Gibbs, A. (2015). Parenting adopted children from other cultures and supporting adoptive parents to meet the needs of adopted children. In N. Roman (Ed.), Parenting: Behaviors, cultural influences and impact on childhood health and wellbeing (pp. 99–122). New York, NY: NOVA.
Gibbs, A., & Scherman, R. (2013). Pathways to parenting in New Zealand: Issues in law, policy and practice. Kotuitui: New Zealand Journal of Social Sciences Online, 8(1-2), 13–26.
Goar, C., Davis, J., & Manago, B. (2017). Discursive entwinement: How white transracially adoptive parents navigate race. Sociology of Race and Ethnicity, 3(3), 338–354.
Haenga-Collins, M., & Gibbs, A. (2015). “Walking between worlds”: The experiences of New Zealand Māori cross-cultural adoptees. Adoption and Fostering, 39(1), 62–75.
Hall, B., & Steinburg, G. (2013). Inside transracial adoption. London, UK: Jessica Kingsley.
Heimsoth, D., & Laser, J. A. (2008). Transracial adoption: Expatriate parents living in China with their adopted Chinese children. International Social Work, 51(5), 651–668.
Huh, N. S., & Reid, W. J. (2008). Intercountry, transracial adoption and ethnic identity: A Korean example. International Social Work, 43(1), 75-87. –
LaFromboise, T., Coleman, H., & Gerton, J. (1993). Psychological impact of biculturalism: Evidence and theory. Psychological Bulletin, 114(3), 395–412.
Lee, J., Vonk, E., & Crolley-Simic, J. (2015). A model of factors related to cultural and racial socialization practices among international transracial adoptive parents. Families in Society, 96(2), 141–147.
Mohanty, J. (2014). International adoption: Policy and practice issues. In L. How Kee, J. Martin, & Ow, R. (Eds.), Cross-cultural social work (pp. 184–194). South Yarra, VIC: Palgrave Macmillan.
Morrison, A. (2004). Transracial adoption: The pros and cons and the parents’ perspective. Harvard Blackletter Law Journal, 20(2004), 163–202.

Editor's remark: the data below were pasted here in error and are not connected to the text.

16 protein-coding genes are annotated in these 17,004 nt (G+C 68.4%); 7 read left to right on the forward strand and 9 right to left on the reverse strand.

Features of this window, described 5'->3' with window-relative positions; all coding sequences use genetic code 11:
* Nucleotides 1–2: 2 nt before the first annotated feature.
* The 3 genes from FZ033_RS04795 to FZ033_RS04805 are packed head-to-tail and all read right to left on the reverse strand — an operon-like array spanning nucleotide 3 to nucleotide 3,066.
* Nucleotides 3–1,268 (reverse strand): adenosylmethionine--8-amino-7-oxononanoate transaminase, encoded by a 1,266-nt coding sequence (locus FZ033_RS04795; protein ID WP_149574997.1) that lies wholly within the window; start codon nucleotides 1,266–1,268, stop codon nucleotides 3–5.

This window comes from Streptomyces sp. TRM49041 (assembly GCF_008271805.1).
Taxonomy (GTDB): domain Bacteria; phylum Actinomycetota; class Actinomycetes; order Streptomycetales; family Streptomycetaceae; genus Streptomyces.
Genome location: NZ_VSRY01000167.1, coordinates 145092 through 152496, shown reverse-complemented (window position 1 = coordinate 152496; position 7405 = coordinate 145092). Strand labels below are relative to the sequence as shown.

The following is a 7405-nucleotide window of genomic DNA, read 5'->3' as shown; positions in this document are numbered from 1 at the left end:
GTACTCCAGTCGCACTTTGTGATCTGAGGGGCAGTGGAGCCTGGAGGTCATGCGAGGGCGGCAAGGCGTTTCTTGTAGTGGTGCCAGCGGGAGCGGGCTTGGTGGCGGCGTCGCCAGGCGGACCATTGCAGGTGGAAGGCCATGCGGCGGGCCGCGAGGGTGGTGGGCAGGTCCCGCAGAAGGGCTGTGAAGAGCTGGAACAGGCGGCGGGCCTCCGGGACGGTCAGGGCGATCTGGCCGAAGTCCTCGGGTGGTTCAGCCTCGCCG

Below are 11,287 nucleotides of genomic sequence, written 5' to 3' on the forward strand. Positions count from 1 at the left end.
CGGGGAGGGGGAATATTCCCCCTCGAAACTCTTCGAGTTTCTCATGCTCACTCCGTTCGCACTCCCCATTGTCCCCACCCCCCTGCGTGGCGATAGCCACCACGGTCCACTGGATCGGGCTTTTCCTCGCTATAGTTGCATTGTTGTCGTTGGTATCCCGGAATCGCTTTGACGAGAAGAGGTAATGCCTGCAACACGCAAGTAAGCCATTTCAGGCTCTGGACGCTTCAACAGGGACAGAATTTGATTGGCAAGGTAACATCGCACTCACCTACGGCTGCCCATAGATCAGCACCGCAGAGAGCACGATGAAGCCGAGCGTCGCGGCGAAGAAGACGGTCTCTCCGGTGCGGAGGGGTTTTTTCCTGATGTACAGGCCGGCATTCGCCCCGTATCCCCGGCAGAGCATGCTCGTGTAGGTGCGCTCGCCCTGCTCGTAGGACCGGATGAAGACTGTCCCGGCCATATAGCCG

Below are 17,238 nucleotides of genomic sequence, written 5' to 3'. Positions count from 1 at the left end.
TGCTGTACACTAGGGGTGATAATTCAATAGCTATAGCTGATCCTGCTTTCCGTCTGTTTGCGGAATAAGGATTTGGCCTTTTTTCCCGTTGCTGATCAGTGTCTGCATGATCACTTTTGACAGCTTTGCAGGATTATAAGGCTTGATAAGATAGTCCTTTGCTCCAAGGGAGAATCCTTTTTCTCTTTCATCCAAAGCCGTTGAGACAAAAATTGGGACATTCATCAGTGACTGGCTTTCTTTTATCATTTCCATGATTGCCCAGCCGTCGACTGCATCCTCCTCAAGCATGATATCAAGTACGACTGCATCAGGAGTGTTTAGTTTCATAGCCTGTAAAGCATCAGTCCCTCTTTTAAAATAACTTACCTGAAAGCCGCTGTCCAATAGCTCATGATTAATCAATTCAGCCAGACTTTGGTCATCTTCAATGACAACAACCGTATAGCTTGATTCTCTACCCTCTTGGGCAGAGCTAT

Oranga Tamariki. (2017). Caregiver and assessment approval policy. Retrieved from https://practice.mvcot.govt.nz/policy/caregiver-assessment-and-approval/index.html
Scherman, R. (2010). A theoretical look at biculturalism in intercountry adoption. Journal of Ethnic and Cultural Diversity in Social Work, 19(2), 127–142.
Scherman, R., & Harré, N. (2004). Intercountry adoption of Eastern European children in New Zealand: Parents’ attitudes toward the importance of culture. Adoption & Fostering, 28(3), 62–72.
Scherman, R., & Harré, N. (2008). The ethnic identification of same-race children in intercountry adoption. Adoption Quarterly, 11(1), 45–65.
Selman, P. (2012). The global decline of intercountry adoption: What lies ahead? Social Policy and Society, 11(3), 381–397.
Selwyn, J., Quinton, D., Harris, P., Wijedasa, D., Nawaz, S., & Wood, M. (2010). Pathways to permanence for black, Asian and mixed ethnicity children. London, UK: BAAF.
Tanga, P., & Nyasha, K. (2017). Diverse perceptions of cross-racial adoption in South Africa. Research on Social Work Practice, 27(2), 231–238.
The Hague Convention. (1993). Protection of children and co-operation in respect of intercountry adoption. Retrieved from https://www.hcch.net/en/instruments/conventions/specialised-sections/intercountry-adoption